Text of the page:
Legislative Council: Tuesday, February 07, 2023


Violent Offender Sentencing

The Hon. D.G.E. HOOD (15:16): It is very good to be here, I assure you. Thank you. I seek leave to make a brief explanation before asking a question of the Attorney-General regarding sentencing in our courts.

Leave granted.

The Hon. D.G.E. HOOD: On 7 September 2001, Mr Raymond Page—who was under the influence of drugs and alcohol—inflicted an unprovoked attack on an elderly man, a grandfather, Mr Francesco Candido, which led to Mr Candido's death around a fortnight later. Mr Page, a repeat offender with an extremely violent and extensive history, pleaded guilty to the charge of manslaughter and was yesterday sentenced to jail for six years, nine months and two weeks, with a non-parole period of five years, five months and six days.

Given the sentence was backdated to the time of the offence, Mr Page is expected to be released in about four years' time. In reference to Mr Page's penalty, Mr Candido's son has stated publicly that it constituted, in his own words, 'no justice at all'. My question to the Attorney-General is:

1. What powers does the Attorney-General have to inquire of and intervene now that a sentence has been handed down by the courts?

2. Is the Attorney-General satisfied that justice has been done in this extraordinary case?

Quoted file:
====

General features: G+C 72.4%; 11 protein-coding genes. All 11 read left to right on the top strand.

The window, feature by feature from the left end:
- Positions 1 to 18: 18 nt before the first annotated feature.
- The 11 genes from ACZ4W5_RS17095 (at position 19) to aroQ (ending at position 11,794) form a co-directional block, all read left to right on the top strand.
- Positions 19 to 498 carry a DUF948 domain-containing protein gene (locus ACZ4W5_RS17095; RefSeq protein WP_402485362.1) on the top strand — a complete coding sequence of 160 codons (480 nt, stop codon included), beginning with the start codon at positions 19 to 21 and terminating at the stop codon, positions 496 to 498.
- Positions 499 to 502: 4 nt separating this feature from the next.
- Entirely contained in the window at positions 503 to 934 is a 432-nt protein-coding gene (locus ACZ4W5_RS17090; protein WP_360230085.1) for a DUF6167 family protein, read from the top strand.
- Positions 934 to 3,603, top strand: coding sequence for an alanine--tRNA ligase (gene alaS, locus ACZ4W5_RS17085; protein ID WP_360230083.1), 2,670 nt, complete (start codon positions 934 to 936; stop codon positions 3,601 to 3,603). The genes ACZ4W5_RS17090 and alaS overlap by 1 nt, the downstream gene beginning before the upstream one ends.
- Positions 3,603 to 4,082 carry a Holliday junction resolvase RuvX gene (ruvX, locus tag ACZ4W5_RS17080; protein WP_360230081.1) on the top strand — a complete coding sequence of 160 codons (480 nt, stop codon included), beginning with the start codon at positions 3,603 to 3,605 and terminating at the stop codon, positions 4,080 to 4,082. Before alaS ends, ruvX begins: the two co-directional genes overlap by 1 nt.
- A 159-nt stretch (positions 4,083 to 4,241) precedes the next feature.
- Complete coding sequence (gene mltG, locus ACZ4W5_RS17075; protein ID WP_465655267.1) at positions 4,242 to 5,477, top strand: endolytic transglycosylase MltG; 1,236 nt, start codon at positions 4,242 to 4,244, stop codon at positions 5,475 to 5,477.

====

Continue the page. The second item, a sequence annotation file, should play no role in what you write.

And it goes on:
3. Will the Attorney-General undertake an urgent review into sentencing guidelines for violent repeat offenders who instigate fatal and unprovoked attacks on our citizens?

The Hon. K.J. MAHER (Minister for Aboriginal Affairs, Attorney-General, Minister for Industrial Relations and Public Sector) (15:18): I thank the honourable member for his question and would like to join you in saying how good it is to have his smiling face back in this chamber. In relation to the matter that the honourable member raises, I don't have a briefing on the particular sentencing outcome that he refers to.

I have every confidence that, when sentences are handed down, the officers from the DPP look at those sentences and if there is an error of law in the verdict or something inadequate in the terms of the sentence that is handed down, it is not uncommon for the DPP to take an appeal on that sentence. I am sure that if it falls well outside the range that would usually be contemplated for such an offence they will do that here.

The courts impose sentences taking into account a wide range of factors under the Sentencing Act. A lot of the factors that the courts take into account and the envelope of sentencing is set down by us as a parliament. I will ask for some advice in relation to this particular matter but, as I say, I have every confidence that, if there has been an error in the sentence that has been applied and the ranges that are usually applied for these sorts of crimes, the DPP will have a look at it.